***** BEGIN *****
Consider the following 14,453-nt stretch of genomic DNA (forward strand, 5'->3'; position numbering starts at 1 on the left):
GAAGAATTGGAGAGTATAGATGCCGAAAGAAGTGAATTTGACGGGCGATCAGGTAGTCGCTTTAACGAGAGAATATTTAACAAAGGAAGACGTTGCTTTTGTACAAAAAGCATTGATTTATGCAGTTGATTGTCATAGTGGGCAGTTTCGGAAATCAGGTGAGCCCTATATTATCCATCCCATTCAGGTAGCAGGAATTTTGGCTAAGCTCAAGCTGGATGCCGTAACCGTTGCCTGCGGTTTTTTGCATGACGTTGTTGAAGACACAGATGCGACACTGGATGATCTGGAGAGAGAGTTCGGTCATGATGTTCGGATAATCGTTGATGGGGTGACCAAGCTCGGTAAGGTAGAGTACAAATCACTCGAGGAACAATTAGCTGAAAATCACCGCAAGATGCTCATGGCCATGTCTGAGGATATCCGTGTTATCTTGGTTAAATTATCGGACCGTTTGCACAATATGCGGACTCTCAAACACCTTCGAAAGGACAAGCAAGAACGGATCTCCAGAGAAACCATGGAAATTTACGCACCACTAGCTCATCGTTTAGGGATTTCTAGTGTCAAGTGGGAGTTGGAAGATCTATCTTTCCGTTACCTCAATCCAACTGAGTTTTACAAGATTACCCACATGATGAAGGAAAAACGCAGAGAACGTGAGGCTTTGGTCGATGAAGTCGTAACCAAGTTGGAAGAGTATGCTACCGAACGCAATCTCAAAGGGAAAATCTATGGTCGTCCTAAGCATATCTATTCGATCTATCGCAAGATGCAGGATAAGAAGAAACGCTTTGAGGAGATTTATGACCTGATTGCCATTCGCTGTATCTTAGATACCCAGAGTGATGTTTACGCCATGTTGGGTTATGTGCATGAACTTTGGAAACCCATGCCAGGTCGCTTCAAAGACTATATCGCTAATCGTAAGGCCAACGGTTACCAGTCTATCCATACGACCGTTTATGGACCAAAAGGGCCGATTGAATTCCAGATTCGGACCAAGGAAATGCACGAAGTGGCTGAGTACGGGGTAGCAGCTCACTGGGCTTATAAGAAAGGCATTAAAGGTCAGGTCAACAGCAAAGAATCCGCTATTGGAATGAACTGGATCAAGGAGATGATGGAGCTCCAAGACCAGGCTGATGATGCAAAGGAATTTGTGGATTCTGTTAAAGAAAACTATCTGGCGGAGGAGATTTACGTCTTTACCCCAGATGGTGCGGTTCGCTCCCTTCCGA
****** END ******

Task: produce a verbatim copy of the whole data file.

Consider the following 14,453-nt stretch of genomic DNA (forward strand, 5'->3'; position numbering starts at 1 on the left):
GAAGAATTGGAGAGTATAGATGCCGAAAGAAGTGAATTTGACGGGCGATCAGGTAGTCGCTTTAACGAGAGAATATTTAACAAAGGAAGACGTTGCTTTTGTACAAAAAGCATTGATTTATGCAGTTGATTGTCATAGTGGGCAGTTTCGGAAATCAGGTGAGCCCTATATTATCCATCCCATTCAGGTAGCAGGAATTTTGGCTAAGCTCAAGCTGGATGCCGTAACCGTTGCCTGCGGTTTTTTGCATGACGTTGTTGAAGACACAGATGCGACACTGGATGATCTGGAGAGAGAGTTCGGTCATGATGTTCGGATAATCGTTGATGGGGTGACCAAGCTCGGTAAGGTAGAGTACAAATCACTCGAGGAACAATTAGCTGAAAATCACCGCAAGATGCTCATGGCCATGTCTGAGGATATCCGTGTTATCTTGGTTAAATTATCGGACCGTTTGCACAATATGCGGACTCTCAAACACCTTCGAAAGGACAAGCAAGAACGGATCTCCAGAGAAACCATGGAAATTTACGCACCACTAGCTCATCGTTTAGGGATTTCTAGTGTCAAGTGGGAGTTGGAAGATCTATCTTTCCGTTACCTCAATCCAACTGAGTTTTACAAGATTACCCACATGATGAAGGAAAAACGCAGAGAACGTGAGGCTTTGGTCGATGAAGTCGTAACCAAGTTGGAAGAGTATGCTACCGAACGCAATCTCAAAGGGAAAATCTATGGTCGTCCTAAGCATATCTATTCGATCTATCGCAAGATGCAGGATAAGAAGAAACGCTTTGAGGAGATTTATGACCTGATTGCCATTCGCTGTATCTTAGATACCCAGAGTGATGTTTACGCCATGTTGGGTTATGTGCATGAACTTTGGAAACCCATGCCAGGTCGCTTCAAAGACTATATCGCTAATCGTAAGGCCAACGGTTACCAGTCTATCCATACGACCGTTTATGGACCAAAAGGGCCGATTGAATTCCAGATTCGGACCAAGGAAATGCACGAAGTGGCTGAGTACGGGGTAGCAGCTCACTGGGCTTATAAGAAAGGCATTAAAGGTCAGGTCAACAGCAAAGAATCCGCTATTGGAATGAACTGGATCAAGGAGATGATGGAGCTCCAAGACCAGGCTGATGATGCAAAGGAATTTGTGGATTCTGTTAAAGAAAACTATCTGGCGGAGGAGATTTACGTCTTTACCCCAGATGGTGCGGTTCGCTCCCTTCCGA